Whether or not the payments are actually higher than the seller/landlord's payments and whether or not any of that monthly payment goes toward purchase depends on how the deal is structured. You will need to pay a lump sum to the seller/landlord when you make the deal (option payment) and that will apply to your down payment IF you close the deal.
I have experience with a seller/landlord being upset at the end of the lease when the buyer (me) was exercising the option to purchase. The value of the house had gone up tremendously within that year and the seller tried to get out of it. The deal went through!
To find a lease with an option your agent should look for properties for lease and then look to see if they will also consider a sale. Those are the properties that are most likely to consider a lease with an option.
All my best,
818 339 7712
A lease with an option can be done, however in most cases is probably not going to be in your best interest.
Most of the time a lease option is used when a seller cannot sell a property, so they lease it to a tenant and the tenant negotiates a portion of the rent going toward the down payment (meaning the rent will be more than if the tenant was simply renting without an option.
In return for paying this higher rent, the seller agrees to sell the property to the tenant at a set price. The problem is that real estate values fluctuate, so if you able to negotiate a lease with an option, let's say $400,000, to buy the property in a year. 12 months goes by, if real estate prices go down, then you are stuck paying a HIGHER price than market value.
So the only way it really works is when the prices are going up. The key is to negotiate a price with the seller.Feel free to contact me via my Trulia profile if you have more questions.
The hardest part of a lease to own transaction is finding someone who is actually willing to sell as a lease to own. Many Real Estate Agents won't bother with Lease to Own transactions because they don't want to wait months or years down the road to get paid. That, and the fact that many aren't educated enough to put one together. They usually only know how to deal with a buyer that has 700+ credit and 20%+ to put down.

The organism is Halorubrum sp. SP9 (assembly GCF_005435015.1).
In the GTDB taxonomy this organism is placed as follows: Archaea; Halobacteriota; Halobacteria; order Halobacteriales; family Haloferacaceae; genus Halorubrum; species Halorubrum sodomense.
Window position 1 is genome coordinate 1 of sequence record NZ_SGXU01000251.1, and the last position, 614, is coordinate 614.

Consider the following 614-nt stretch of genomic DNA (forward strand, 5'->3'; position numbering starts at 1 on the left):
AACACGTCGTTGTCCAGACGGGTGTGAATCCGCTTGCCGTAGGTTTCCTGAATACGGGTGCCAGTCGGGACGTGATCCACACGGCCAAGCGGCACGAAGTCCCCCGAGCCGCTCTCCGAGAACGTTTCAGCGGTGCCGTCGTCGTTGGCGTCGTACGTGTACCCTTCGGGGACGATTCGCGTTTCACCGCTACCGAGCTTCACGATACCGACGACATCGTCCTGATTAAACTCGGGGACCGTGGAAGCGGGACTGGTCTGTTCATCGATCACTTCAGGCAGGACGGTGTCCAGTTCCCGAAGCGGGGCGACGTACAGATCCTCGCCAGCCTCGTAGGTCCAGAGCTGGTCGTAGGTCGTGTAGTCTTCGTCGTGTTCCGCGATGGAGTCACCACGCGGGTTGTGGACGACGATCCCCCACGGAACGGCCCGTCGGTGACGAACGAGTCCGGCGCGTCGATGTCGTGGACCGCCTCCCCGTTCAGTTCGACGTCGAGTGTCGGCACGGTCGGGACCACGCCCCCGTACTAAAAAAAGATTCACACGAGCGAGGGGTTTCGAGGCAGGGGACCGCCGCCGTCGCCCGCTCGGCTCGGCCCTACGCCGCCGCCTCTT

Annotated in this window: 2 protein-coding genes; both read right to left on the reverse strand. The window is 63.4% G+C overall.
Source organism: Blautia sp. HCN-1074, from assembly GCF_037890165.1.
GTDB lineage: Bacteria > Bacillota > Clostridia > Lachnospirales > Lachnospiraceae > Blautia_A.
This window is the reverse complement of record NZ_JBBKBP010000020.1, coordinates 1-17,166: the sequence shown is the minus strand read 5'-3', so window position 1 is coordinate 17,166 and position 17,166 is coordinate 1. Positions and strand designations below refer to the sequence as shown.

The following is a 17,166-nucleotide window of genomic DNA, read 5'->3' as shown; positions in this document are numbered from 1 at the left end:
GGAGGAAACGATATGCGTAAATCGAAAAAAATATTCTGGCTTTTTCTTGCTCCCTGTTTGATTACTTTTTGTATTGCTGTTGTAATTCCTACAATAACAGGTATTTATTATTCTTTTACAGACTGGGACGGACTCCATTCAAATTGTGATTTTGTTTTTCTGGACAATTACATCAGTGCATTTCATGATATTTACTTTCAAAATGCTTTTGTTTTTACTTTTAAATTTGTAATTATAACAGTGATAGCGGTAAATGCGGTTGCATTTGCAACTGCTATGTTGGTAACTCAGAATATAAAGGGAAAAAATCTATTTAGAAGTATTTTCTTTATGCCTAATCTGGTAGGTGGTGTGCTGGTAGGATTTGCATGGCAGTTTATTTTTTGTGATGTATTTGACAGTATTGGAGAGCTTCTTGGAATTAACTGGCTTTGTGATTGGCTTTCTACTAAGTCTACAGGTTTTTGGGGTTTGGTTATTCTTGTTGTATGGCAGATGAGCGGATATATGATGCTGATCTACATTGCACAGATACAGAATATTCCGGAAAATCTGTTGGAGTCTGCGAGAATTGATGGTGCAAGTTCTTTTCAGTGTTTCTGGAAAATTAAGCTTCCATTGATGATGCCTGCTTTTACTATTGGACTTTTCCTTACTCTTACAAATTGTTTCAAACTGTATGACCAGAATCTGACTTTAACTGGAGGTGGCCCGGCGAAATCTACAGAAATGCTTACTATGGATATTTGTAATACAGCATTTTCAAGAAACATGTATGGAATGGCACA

That's the problem that I'm having....I have TONS of buyers contacting me needing lease to own houses and I read of lots of people looking for lease to own houses..........but sellers aren't willing/aren't in a position to sell that way. And some are just in denile/unrealistic about their house. Just over the past 2 weeks, I've emailed and called about 50 homeowners in the San Francisco area who had their house "For Rent" and as of yet, none have wanted to sell. They just want to lease it out to typical "come and go" renters. I don't even bother trying to call on listed properties. (That would be like subjecting myself to water torture) :-)
The paperwork is fairly simple when you and and Attorney sit down and put everything together. As long as all the points are agreed to PRIOR TO you moving in, then it's a no-brainer. It's simply a lease agreement and an option to purchase agreement. The major points that you would need to agree to is how long the lease is, what the purchase price is going to be, what your monthly lease payments are going to be, and who is responsible for the maintenance throughout the lease. All the other stuff can be agreed to and written down in the paperwork by the Attorney/Title Company before you move in.
Best of Luck!
Lease to Own Professional and Independent Consultant